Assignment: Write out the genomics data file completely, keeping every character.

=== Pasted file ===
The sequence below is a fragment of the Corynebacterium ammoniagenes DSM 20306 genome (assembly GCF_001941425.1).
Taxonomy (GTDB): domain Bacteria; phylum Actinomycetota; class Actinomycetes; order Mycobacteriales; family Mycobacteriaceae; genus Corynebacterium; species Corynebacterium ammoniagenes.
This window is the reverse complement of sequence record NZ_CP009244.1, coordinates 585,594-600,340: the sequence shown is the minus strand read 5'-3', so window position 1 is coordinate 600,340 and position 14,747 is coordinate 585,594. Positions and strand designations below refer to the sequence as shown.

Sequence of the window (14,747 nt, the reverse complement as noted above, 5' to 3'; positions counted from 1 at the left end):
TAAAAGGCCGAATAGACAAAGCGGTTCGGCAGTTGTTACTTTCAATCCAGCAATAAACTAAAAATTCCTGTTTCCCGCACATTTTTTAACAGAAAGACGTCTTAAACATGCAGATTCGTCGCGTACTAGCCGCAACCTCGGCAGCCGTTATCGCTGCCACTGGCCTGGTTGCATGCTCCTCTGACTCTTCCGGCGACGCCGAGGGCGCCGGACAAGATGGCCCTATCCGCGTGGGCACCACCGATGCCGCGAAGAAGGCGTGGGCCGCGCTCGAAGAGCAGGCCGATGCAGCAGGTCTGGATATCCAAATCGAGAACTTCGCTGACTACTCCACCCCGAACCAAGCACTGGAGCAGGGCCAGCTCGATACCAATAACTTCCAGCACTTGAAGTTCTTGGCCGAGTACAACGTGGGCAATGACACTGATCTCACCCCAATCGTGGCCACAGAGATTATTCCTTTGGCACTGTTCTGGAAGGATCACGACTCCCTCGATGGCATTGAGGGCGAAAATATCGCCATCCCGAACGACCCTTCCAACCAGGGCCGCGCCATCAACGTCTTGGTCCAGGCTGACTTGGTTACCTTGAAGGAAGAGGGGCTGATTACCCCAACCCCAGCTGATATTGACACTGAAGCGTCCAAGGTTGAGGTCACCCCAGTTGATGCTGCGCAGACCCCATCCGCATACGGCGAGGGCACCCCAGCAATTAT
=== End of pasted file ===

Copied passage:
The sequence below is a fragment of the Corynebacterium ammoniagenes DSM 20306 genome (assembly GCF_001941425.1).
Taxonomy (GTDB): domain Bacteria; phylum Actinomycetota; class Actinomycetes; order Mycobacteriales; family Mycobacteriaceae; genus Corynebacterium; species Corynebacterium ammoniagenes.
This window is the reverse complement of sequence record NZ_CP009244.1, coordinates 585,594-600,340: the sequence shown is the minus strand read 5'-3', so window position 1 is coordinate 600,340 and position 14,747 is coordinate 585,594. Positions and strand designations below refer to the sequence as shown.

Sequence of the window (14,747 nt, the reverse complement as noted above, 5' to 3'; positions counted from 1 at the left end):
TAAAAGGCCGAATAGACAAAGCGGTTCGGCAGTTGTTACTTTCAATCCAGCAATAAACTAAAAATTCCTGTTTCCCGCACATTTTTTAACAGAAAGACGTCTTAAACATGCAGATTCGTCGCGTACTAGCCGCAACCTCGGCAGCCGTTATCGCTGCCACTGGCCTGGTTGCATGCTCCTCTGACTCTTCCGGCGACGCCGAGGGCGCCGGACAAGATGGCCCTATCCGCGTGGGCACCACCGATGCCGCGAAGAAGGCGTGGGCCGCGCTCGAAGAGCAGGCCGATGCAGCAGGTCTGGATATCCAAATCGAGAACTTCGCTGACTACTCCACCCCGAACCAAGCACTGGAGCAGGGCCAGCTCGATACCAATAACTTCCAGCACTTGAAGTTCTTGGCCGAGTACAACGTGGGCAATGACACTGATCTCACCCCAATCGTGGCCACAGAGATTATTCCTTTGGCACTGTTCTGGAAGGATCACGACTCCCTCGATGGCATTGAGGGCGAAAATATCGCCATCCCGAACGACCCTTCCAACCAGGGCCGCGCCATCAACGTCTTGGTCCAGGCTGACTTGGTTACCTTGAAGGAAGAGGGGCTGATTACCCCAACCCCAGCTGATATTGACACTGAAGCGTCCAAGGTTGAGGTCACCCCAGTTGATGCTGCGCAGACCCCATCCGCATACGGCGAGGGCACCCCAGCAATTAT